Times Square Margaritaville left synagogue ‘homeless,’ suit says


(New York Jewish Week) — A synagogue is suing the developer of the Margaritaville Resort in Times Square, saying he reneged on a promise to house the synagogue in the new entertainment complex and left it “homeless.” 

According to a lawsuit filed last week, developer Sharif El Gamal had initially promised to find a new home for the Garment Center Congregation after demolishing its former home to make way for the new 32-story, 170,000-square-foot hotel that opened last year, Crain’s New York reported. 

In its complaint, the congregation said that El Gamal “has intentionally withheld or delayed performing its obligations in the hopes that the congregation’s temporary dislocation would result in depletion or death of its membership, collapse of its community and cessation of its religious and social activities, thereby no longer requiring the new synagogue at 560 Seventh Avenue.” 

The synagogue had a 99-year lease in the former building, with an annual rent of $1, which was a donation from Albert List, a congregant who built the earlier complex.

The lease agreement said that if the landlord of the property were to demolish it, it would need to include space for the synagogue in any new project that is built in its place, according to the suit.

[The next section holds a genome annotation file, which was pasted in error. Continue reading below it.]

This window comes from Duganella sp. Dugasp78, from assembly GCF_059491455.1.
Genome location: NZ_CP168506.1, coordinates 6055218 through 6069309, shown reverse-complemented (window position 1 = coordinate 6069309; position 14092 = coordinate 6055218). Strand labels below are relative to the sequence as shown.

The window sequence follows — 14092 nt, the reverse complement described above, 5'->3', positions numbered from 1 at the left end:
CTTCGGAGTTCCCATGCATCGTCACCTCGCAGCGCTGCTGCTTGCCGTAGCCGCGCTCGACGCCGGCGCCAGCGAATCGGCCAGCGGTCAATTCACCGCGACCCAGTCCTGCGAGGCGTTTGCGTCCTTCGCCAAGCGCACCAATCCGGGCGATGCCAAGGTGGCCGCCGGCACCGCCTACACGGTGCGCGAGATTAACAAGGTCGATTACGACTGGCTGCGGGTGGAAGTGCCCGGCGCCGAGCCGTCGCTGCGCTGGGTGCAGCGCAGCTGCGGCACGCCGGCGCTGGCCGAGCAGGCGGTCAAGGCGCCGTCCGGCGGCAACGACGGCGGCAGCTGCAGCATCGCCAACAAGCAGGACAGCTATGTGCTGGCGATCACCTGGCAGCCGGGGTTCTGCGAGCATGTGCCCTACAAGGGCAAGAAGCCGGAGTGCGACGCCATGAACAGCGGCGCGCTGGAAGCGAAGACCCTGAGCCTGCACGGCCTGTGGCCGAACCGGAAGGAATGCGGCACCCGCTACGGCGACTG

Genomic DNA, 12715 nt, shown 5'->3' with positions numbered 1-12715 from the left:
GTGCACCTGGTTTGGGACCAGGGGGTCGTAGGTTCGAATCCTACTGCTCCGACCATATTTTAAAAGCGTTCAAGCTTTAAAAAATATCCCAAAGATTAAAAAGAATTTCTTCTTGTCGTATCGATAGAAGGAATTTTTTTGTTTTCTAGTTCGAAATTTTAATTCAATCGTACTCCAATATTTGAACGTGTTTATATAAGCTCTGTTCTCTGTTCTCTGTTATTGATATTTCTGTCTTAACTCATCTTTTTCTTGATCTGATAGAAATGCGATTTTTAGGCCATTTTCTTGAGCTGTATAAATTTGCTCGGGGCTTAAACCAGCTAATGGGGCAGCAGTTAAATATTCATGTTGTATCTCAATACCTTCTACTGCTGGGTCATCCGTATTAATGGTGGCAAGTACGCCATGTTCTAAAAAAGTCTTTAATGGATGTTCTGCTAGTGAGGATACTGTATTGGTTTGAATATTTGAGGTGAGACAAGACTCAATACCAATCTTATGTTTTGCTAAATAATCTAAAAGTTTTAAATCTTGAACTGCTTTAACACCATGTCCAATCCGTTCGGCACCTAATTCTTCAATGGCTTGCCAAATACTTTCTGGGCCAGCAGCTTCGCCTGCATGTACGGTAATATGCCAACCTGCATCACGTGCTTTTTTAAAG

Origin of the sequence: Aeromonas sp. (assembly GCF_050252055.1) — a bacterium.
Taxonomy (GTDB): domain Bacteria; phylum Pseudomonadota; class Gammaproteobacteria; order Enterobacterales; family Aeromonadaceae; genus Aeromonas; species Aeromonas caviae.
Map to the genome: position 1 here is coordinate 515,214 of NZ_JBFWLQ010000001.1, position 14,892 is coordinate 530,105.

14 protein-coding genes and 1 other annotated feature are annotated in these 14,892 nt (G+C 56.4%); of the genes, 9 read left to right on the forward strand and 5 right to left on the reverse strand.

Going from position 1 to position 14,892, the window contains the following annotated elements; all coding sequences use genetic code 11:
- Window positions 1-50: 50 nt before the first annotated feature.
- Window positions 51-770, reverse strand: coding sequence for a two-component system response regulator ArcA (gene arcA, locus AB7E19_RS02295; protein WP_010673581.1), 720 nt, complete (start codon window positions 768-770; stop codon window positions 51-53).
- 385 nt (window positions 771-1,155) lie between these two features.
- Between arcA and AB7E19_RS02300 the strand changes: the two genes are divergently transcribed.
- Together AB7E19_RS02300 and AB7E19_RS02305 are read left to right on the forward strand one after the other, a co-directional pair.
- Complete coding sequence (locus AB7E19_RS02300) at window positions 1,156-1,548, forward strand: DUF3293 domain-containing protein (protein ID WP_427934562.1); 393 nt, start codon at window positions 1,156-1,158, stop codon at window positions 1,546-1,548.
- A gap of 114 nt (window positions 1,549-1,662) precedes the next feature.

In 2013, Gamal purchased the building for $61.5 million and inherited the synagogue’s lease agreement.  

In negotiations with the synagogue, they settled on a project that would include a 300-seat sanctuary, a 75-seat chapel for daily services, a kosher kitchen, a community room and small terrace for a sukkah.  

In October 2021, El Gamal revealed a proposal for a space that was 50% smaller.

“It was down to 179 seats from 300, and it did not include equipment or amenities,” the lawsuit says. 

El Gamal also tried to buy the synagogue out of its lease agreement, but the complaint alleged that numerous delays and “stall tactics” have led the congregation to believe that the developer does not want to reach an agreement.  

When the building was knocked down, El Gamal offered space to the synagogue at 1384 Broadway. In a previous lawsuit, filed in September 2020, the landlord there, Chetrit Group, alleged that El Gamal failed to vacate the synagogue at the end of that lease and cost them $500,000 in late rent.  

The Chetrit Group demanded El Gamal pay more than $1 million in back rent and the synagogue began vacating the premises. A notice its website says, “All daily services are currently canceled until further notice.”

El Gamal previously bragged in that he would be the first Muslim in New York to build a synagogue.  

“It sets a real example of the cooperation and the brotherhood and the coexistence that has always existed between us,” Gamal said at the time.  

Margaritaville is part of singer Jimmy Buffet’s chain of tropical-themed resorts, and includes 234 guestrooms, five restaurants and bars and a street-level Margaritaville retail store.

El Gamal and the Garment Center Congregation did not respond to a request for a comment.